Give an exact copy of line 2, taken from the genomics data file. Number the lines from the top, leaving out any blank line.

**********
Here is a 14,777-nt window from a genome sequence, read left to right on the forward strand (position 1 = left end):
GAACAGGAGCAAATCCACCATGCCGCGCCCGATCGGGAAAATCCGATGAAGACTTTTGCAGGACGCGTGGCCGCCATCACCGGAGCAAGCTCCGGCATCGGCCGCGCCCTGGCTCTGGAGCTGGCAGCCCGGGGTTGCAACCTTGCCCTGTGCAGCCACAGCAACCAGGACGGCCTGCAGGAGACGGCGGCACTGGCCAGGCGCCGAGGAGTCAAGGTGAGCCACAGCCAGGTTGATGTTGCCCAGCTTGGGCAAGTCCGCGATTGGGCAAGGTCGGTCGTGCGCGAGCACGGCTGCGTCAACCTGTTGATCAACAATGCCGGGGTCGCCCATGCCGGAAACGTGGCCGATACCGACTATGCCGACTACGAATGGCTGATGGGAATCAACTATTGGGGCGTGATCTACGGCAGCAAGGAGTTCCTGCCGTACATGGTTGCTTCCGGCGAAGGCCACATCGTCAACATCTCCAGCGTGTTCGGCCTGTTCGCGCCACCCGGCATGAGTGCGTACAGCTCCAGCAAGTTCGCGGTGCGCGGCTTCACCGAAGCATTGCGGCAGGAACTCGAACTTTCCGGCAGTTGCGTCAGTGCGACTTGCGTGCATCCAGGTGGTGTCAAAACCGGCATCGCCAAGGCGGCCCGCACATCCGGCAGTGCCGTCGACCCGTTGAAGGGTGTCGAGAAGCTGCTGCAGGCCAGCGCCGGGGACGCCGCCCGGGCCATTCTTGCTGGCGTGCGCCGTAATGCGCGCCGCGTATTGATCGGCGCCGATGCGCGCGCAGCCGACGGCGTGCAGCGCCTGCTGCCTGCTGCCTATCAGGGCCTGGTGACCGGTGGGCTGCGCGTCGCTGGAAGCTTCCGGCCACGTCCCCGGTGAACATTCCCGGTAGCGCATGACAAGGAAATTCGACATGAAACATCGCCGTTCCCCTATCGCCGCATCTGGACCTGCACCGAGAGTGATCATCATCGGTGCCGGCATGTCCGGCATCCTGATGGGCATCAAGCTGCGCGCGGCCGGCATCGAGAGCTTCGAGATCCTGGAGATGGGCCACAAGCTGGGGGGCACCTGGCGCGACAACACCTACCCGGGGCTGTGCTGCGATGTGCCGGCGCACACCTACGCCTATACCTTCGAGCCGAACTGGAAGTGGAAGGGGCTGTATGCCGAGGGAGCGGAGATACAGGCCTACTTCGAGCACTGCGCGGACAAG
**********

GAACAGGAGCAAATCCACCATGCCGCGCCCGATCGGGAAAATCCGATGAAGACTTTTGCAGGACGCGTGGCCGCCATCACCGGAGCAAGCTCCGGCATCGGCCGCGCCCTGGCTCTGGAGCTGGCAGCCCGGGGTTGCAACCTTGCCCTGTGCAGCCACAGCAACCAGGACGGCCTGCAGGAGACGGCGGCACTGGCCAGGCGCCGAGGAGTCAAGGTGAGCCACAGCCAGGTTGATGTTGCCCAGCTTGGGCAAGTCCGCGATTGGGCAAGGTCGGTCGTGCGCGAGCACGGCTGCGTCAACCTGTTGATCAACAATGCCGGGGTCGCCCATGCCGGAAACGTGGCCGATACCGACTATGCCGACTACGAATGGCTGATGGGAATCAACTATTGGGGCGTGATCTACGGCAGCAAGGAGTTCCTGCCGTACATGGTTGCTTCCGGCGAAGGCCACATCGTCAACATCTCCAGCGTGTTCGGCCTGTTCGCGCCACCCGGCATGAGTGCGTACAGCTCCAGCAAGTTCGCGGTGCGCGGCTTCACCGAAGCATTGCGGCAGGAACTCGAACTTTCCGGCAGTTGCGTCAGTGCGACTTGCGTGCATCCAGGTGGTGTCAAAACCGGCATCGCCAAGGCGGCCCGCACATCCGGCAGTGCCGTCGACCCGTTGAAGGGTGTCGAGAAGCTGCTGCAGGCCAGCGCCGGGGACGCCGCCCGGGCCATTCTTGCTGGCGTGCGCCGTAATGCGCGCCGCGTATTGATCGGCGCCGATGCGCGCGCAGCCGACGGCGTGCAGCGCCTGCTGCCTGCTGCCTATCAGGGCCTGGTGACCGGTGGGCTGCGCGTCGCTGGAAGCTTCCGGCCACGTCCCCGGTGAACATTCCCGGTAGCGCATGACAAGGAAATTCGACATGAAACATCGCCGTTCCCCTATCGCCGCATCTGGACCTGCACCGAGAGTGATCATCATCGGTGCCGGCATGTCCGGCATCCTGATGGGCATCAAGCTGCGCGCGGCCGGCATCGAGAGCTTCGAGATCCTGGAGATGGGCCACAAGCTGGGGGGCACCTGGCGCGACAACACCTACCCGGGGCTGTGCTGCGATGTGCCGGCGCACACCTACGCCTATACCTTCGAGCCGAACTGGAAGTGGAAGGGGCTGTATGCCGAGGGAGCGGAGATACAGGCCTACTTCGAGCACTGCGCGGACAAG